Scriabin/Mussorgsky – Alessio Bax

Alessio-Bax

As my first post on the brand-new website (check it out, look around, join in on the community section! After you’ve read this review, of course…), I have been listening to an album of ‘emotions in strong colours’ by Alessio Bax: or in other words, an album of Russian music.

Bax is well-known for his ability to master the various ‘colours’ within music through his interpretations and technical skill, and this album suits his style perfectly: his theme of bringing out the emotion in each piece of music is a major strength. To see Bax perform live must be a very enchanting experience, given he manages to convey so many depths of emotion through a recording. This is shown immediately in the opening ‘Piano Sonata No. 3 in F-Sharp Minor, Op. 23’ , by Alexander Scriabin; the third ‘Andante’ movement, in particular, showing this off to great effect. The sheer romanticism of the sonata is prominent throughout, and Bax carries it off well, from the faster technical sections, to the moments of quiet contemplation found in fractions throughout the sonata. The interpretation is sensitive to the various themes and emotions, Bax himself describing it as a ‘rollercoaster ride, emotionally’.

Scriabin’s ‘Etude in C-sharp Minor, Op. 2, No. 1’ follows on from the sonata. Written when Scriabin was only 14-years-old, it is rich in references to Chopin-esque harmonies and the late-Romantic era. Bax draws this out with precision, and some rubato throughout only adds to his emotive interpretation of the etude. The ‘Prelude for left hand alone, Op. 9, No. 1’ is a beautiful piece, and definitely a good choice for Bax to ‘show off’ that little bit. Scriabin wrote the piece after straining his right hand, hence resulting in practise with just his left hand. The prelude was written, essentially, so he could show off his left-hand piano technique. It is a lovely piece and, though not the most exciting on the album, shows flair and technique.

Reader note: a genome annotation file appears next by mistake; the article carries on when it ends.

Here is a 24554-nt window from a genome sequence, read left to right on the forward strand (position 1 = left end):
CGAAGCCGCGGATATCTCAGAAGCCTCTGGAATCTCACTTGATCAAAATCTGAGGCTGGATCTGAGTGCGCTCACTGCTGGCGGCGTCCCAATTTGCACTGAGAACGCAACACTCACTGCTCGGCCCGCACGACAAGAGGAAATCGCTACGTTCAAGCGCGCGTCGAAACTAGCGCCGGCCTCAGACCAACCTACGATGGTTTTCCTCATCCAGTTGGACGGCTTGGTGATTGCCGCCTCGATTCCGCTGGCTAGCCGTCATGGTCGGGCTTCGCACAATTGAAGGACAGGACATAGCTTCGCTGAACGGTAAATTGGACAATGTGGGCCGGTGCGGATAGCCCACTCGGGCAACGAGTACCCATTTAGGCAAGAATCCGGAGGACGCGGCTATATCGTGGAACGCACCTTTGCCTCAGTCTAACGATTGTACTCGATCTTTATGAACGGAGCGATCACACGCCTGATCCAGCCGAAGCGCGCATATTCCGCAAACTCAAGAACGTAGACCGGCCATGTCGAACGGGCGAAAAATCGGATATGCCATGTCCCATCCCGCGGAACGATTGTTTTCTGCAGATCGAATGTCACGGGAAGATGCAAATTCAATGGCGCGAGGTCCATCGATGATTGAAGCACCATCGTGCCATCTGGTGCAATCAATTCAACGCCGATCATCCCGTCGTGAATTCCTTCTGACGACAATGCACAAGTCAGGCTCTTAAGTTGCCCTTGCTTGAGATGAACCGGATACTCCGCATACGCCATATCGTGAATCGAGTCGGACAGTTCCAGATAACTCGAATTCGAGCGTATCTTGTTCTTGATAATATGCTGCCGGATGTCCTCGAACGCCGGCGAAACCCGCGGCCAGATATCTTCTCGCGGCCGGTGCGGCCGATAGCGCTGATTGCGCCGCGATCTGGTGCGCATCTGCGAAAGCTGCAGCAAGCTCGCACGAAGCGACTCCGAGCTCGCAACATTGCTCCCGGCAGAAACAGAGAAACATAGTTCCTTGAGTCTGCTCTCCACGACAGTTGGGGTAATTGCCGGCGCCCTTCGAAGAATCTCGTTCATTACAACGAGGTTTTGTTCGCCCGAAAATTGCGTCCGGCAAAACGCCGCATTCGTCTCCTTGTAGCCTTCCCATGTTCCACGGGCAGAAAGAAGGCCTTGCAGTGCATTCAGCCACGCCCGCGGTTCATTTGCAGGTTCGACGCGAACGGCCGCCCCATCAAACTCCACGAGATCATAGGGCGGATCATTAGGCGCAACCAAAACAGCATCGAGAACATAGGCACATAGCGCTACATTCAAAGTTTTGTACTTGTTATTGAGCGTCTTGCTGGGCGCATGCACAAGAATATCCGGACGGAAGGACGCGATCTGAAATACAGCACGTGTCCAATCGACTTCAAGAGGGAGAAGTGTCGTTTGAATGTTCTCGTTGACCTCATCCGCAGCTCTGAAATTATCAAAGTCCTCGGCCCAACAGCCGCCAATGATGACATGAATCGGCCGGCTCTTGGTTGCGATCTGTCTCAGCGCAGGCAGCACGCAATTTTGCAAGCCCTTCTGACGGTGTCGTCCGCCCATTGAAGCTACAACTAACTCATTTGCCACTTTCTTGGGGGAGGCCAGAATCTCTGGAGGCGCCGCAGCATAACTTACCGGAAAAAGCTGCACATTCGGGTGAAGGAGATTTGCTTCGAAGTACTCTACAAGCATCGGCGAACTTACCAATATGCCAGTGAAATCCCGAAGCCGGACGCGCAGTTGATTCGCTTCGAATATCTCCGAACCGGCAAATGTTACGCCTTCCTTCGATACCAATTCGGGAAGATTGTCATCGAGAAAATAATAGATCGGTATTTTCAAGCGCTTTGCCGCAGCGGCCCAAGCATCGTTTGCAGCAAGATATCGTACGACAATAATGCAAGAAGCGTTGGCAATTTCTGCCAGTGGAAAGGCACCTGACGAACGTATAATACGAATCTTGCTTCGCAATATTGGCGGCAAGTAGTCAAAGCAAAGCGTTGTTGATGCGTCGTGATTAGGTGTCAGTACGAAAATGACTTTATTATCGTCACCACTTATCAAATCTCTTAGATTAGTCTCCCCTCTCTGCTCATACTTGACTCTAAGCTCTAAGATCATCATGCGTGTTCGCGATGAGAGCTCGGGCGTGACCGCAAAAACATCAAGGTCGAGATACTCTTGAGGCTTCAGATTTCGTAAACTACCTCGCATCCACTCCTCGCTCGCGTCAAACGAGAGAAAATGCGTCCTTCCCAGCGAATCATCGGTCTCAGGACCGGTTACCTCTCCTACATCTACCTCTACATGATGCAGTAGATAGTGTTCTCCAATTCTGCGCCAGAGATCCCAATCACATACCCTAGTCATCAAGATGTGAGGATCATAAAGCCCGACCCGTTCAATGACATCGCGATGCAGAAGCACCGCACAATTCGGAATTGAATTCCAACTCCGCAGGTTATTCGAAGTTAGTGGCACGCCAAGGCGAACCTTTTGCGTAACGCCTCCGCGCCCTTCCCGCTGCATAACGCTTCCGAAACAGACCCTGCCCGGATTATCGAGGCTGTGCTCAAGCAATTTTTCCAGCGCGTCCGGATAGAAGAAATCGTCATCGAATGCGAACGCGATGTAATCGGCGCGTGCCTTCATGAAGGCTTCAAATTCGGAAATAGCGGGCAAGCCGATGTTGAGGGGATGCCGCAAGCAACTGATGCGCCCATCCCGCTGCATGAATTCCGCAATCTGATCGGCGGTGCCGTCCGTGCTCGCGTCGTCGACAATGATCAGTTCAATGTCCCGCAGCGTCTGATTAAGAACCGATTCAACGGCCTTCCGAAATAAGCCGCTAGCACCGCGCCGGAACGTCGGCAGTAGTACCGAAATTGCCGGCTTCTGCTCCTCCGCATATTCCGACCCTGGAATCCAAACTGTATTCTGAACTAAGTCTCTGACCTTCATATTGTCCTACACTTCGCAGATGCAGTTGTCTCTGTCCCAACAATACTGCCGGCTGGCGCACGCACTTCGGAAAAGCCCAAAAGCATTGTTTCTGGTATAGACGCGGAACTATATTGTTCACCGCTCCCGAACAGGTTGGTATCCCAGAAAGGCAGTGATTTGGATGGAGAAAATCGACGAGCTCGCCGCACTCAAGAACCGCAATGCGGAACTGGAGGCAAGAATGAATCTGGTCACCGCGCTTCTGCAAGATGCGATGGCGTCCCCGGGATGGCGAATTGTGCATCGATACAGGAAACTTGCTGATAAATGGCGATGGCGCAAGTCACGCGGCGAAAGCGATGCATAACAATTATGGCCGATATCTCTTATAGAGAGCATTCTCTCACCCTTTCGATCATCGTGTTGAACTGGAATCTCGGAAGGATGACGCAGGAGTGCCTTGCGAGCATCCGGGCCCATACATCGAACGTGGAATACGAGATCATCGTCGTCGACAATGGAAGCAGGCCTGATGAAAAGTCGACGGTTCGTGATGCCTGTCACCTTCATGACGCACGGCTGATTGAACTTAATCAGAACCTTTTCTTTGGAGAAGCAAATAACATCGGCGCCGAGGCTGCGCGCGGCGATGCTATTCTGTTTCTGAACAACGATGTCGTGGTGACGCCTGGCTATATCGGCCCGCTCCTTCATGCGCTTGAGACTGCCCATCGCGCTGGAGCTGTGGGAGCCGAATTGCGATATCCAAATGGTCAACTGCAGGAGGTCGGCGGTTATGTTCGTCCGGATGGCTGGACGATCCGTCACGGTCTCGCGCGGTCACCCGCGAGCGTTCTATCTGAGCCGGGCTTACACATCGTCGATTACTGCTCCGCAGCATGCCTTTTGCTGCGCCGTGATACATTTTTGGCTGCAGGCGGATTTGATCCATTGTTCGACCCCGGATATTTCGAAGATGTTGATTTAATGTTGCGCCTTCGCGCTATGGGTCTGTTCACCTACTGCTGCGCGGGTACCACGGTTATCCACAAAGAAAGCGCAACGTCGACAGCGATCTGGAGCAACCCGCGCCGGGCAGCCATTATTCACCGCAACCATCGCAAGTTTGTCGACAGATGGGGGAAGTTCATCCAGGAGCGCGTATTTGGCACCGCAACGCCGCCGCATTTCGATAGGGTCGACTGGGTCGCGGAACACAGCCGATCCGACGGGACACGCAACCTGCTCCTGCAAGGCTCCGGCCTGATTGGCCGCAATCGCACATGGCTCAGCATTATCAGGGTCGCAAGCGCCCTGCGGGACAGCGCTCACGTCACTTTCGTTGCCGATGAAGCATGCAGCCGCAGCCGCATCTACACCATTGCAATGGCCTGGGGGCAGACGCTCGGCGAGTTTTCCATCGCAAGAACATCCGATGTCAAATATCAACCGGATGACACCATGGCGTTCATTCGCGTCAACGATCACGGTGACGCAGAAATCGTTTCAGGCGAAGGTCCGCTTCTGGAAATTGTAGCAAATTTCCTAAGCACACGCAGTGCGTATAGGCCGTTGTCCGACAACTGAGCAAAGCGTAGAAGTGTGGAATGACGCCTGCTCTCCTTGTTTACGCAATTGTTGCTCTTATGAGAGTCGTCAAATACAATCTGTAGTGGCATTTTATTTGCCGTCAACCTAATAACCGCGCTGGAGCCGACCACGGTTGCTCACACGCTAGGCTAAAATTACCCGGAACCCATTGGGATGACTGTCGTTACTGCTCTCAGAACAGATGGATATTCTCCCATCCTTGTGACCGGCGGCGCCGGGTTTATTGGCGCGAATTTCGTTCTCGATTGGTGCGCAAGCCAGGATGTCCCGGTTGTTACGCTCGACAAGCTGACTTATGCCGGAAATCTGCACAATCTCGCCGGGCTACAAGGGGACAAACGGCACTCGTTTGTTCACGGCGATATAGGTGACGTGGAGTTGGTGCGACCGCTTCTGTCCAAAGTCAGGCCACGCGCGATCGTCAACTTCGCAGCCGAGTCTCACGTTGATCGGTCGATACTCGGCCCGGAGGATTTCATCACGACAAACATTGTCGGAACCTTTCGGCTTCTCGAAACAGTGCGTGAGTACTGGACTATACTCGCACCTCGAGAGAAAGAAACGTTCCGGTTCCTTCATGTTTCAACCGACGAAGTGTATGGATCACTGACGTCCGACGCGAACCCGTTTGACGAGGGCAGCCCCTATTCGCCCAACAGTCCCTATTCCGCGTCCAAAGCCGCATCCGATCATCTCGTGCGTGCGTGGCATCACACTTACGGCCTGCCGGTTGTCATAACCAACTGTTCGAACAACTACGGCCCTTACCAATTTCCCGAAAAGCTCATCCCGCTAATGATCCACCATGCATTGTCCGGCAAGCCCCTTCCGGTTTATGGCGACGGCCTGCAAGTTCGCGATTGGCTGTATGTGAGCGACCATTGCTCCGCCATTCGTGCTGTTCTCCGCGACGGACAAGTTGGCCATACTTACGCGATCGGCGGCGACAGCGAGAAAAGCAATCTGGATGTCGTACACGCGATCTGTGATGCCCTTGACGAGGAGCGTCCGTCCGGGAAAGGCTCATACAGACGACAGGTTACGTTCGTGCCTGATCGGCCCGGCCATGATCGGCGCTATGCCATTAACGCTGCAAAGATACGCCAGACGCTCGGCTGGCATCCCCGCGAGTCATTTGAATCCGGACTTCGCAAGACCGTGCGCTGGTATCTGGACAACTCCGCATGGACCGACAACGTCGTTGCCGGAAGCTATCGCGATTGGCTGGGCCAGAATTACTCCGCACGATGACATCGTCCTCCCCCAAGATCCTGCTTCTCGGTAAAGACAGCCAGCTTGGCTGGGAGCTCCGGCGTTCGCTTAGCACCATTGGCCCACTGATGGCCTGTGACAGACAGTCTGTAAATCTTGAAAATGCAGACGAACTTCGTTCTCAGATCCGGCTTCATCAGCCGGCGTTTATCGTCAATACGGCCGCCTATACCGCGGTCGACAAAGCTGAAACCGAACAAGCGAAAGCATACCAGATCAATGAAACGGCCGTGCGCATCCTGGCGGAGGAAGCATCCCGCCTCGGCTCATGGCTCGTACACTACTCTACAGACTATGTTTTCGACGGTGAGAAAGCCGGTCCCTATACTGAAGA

NB – video shows Pictures at an Exhibition (Live) – not the version on this disc

And now we come to Mussorgsky’s ‘Pictures at an Exhibition’. Now, don’t get me wrong, these pieces are hugely influential, important pieces of music… but I’ve never liked them all that much. I found Ravel’s orchestration of Mussorgsky’s work truly uninspiring and static. My challenge then, in listening to Bax’s original piano version: I had to try and clear my mind of the orchestration I dislike so much. In the beginning, hearing those first few notes of ‘Promenade’ (which pops up throughout the ‘pictures’) I wasn’t convinced. And it remained that way until ‘Vecchio Castello’ which depicts a troubadour singing outside a castle: the rumbling left-hand makes way for a song-like melody floating from above this. Another highlight is ‘Cum mortuis in lingua mortua (With the Dead in a Dead Language)’ – I always go for the cheerful ones – which is both eerie and beautiful, notes chiming above the more sinister bass. That isn’t to say that Bax has won me over and I’ll proclaim my love for ‘Pictures…’, but some of the interpretations are truly descriptive and that colour manages to convey a sense of a colour throughout.

The ‘encore’ of the album, Mussorgsky’s ‘Night on the Bare Mountain’, is one that Bax has re-arranged from the Chernov version and one which conveys such a sense of foreboding and terrifying imagery throughout. The colours throughout this really show the piano to its true potential, both in tone, colour and dynamics. A sense of insanity is brought to the fore with the flurrying notes chasing each other up and down the piano and rising to a crescendo as the intensity rises. It’s an inspired way to end the album, and shows Bax’s ability to convey many emotions, no matter how fractured they may be.

Emma Longmuir

Emma Longmuir

I am 23 years old and I live in the Highlands.

I started writing for NE:MM back in 2013, after spending a happy three years living in Newcastle and graduating from a music degree at Newcastle University, studying all sorts of music from rock, to music in the Holocaust, to classical music. After this I moved to Manchester to do a postgraduate teaching degree and I'm now working in the Highlands, teaching woodwind instruments in various schools.

I love all sorts of music, but you'll mainly find me in the classical section of the blog writing reviews on new releases.
Emma Longmuir

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